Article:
When the first Saw movie was released, it was shocking. Different. Unusual. Eerie. The praise it garnered for its take on the horror genre was deserved, mixing together an interesting plot along with more gory stunts than you could ever hope for.
The first film was the beginning of one of the longest-running franchises in the history of horror movies. The Saw movies all sought to outdo one another with their stunts. Some were more successful than others in their quest, but one in particular stands out from the later films: the Russian Roulette scene from Saw VI. For this reason alone, it’s worth taking a look at the sixth installment of the franchise, nearly eight years after its initial release.
The Film Itself
Saw VI was the victim of a public who were growing tired of the franchise as a whole. By the time of its release in 2009, there’d been five movies, countless stunts, endless gore, and the series was winding down. This was reflected in the financial take of Saw VI, which was the lowest of any film under the Saw umbrella. However, given the shoestring budget, it still managed to generate a profit, and there would be another movie to follow, as well as the upcoming related movie Jigsaw.
So what of Saw VI? The plotline is convoluted. There’s no doubt that material to link the infamous Jigsaw to the movies was becoming tenuous, given that this was now the third movie after his (alleged) death. The baton of gamesmaster had been passed on to Mark Hoffman, Jigsaw’s protégée. Though there is a certain intrigue in the monosyllabic Hoffman, there’s no doubting that he’s not the compelling protagonist of Tobin Bell’s Jigsaw.
The most famous scene of all is the Russian Roulette sequence, where an insurance boss is forced to choose which four of his six employees will die. There’s no doubt that this makes an impression, making anyone who watches the stunt think about what their boss might do in a similar situation. Good horror storytelling needs this connection to reality, and the Russian Roulette of Saw VI manages to bring that forth. Any worker watching it silently sends thanks to the universe that they can play mobile roulette from onlineroulette.org.uk rather than having to be subjected to the whims of their boss.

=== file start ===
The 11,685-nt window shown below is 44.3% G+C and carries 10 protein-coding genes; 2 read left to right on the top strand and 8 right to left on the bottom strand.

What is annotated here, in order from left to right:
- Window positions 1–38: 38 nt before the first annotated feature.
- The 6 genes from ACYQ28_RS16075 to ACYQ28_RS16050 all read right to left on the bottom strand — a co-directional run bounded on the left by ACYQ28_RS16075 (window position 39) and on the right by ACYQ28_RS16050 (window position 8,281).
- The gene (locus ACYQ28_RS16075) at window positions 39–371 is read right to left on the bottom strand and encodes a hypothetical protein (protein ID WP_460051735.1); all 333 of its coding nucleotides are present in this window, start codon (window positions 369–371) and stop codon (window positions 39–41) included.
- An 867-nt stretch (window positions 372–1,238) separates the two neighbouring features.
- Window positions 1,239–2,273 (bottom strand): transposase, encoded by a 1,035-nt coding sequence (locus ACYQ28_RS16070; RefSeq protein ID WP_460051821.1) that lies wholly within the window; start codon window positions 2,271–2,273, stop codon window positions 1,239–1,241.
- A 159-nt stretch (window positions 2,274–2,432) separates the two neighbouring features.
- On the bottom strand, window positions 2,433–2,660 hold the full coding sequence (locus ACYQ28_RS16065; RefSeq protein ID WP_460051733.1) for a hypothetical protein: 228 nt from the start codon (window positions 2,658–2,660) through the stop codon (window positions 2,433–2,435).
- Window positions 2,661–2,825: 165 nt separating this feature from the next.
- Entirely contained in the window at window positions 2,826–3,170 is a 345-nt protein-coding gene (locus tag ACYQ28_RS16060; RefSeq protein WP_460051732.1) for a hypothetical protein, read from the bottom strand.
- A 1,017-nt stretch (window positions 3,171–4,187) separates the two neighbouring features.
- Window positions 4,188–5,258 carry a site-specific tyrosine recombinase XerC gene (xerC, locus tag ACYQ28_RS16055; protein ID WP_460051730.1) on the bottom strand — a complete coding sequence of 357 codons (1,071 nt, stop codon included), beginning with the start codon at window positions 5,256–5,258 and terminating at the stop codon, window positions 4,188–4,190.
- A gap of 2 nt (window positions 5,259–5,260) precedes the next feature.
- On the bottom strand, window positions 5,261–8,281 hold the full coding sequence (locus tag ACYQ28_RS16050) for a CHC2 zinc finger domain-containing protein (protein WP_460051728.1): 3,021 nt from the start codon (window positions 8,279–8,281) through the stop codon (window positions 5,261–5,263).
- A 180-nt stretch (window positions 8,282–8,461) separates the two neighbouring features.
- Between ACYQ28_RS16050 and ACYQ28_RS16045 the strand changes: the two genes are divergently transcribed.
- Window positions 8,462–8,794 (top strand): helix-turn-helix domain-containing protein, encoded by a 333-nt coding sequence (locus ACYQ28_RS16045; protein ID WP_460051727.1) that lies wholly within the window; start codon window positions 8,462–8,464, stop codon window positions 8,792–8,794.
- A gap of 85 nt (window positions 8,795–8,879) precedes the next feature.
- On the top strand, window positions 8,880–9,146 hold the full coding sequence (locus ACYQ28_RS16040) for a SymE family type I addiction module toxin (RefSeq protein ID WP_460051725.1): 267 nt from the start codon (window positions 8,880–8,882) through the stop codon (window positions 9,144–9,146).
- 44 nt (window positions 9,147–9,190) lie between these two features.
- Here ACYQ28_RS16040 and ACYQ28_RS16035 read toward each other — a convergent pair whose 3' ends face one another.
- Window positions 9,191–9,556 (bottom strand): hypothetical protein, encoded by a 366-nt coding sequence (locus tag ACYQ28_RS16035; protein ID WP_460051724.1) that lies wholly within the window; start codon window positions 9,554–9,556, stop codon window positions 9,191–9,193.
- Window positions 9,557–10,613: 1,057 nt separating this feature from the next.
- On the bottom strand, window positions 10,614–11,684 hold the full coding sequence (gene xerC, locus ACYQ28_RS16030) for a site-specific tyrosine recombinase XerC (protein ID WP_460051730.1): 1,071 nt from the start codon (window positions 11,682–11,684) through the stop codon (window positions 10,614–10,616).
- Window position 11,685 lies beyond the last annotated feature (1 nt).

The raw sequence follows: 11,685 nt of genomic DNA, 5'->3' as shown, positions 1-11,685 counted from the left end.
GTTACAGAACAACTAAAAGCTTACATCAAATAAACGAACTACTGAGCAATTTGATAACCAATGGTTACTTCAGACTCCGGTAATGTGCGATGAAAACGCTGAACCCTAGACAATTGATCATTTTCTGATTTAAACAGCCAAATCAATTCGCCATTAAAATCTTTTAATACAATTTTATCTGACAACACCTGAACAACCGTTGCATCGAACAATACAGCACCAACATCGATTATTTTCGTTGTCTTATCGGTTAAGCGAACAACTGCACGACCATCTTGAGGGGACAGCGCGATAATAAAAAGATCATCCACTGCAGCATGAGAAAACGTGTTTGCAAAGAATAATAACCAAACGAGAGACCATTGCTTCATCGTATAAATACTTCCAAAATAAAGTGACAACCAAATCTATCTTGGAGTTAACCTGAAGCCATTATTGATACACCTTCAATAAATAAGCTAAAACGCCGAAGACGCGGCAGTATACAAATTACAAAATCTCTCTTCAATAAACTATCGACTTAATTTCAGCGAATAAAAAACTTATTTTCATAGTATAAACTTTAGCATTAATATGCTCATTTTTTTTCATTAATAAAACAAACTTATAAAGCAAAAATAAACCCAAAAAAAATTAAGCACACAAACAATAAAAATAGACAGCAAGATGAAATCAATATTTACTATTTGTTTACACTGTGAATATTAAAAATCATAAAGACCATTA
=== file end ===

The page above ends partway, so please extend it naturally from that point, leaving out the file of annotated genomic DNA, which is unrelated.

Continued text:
As notable as the stunt is, it is the only real standout in the film — a poor return, given the Saw franchise’s general penchant for creating memorable moments.
So Should You Re-watch Saw VI?
With its anniversary approaching — October 23rd — now might be a good time to consider re-watching Saw VI.
For the most part, the movie is worth watching. The acting is wooden at times, but that’s always a risk with horror films. Direction comes from Kevin Greutert and is slick and professional, helping to compensate for the actors’ weaknesses.
Overall, the film is worth the 6/10 awarded to it on IMDB. If you do decide to watch, it’s best to indulge in a full re-watch of the entire series rather than just this movie itself. It’s okay, but given Saw’s lineage, okay isn’t quite enough to justify it as a solo re-watch on its own merits.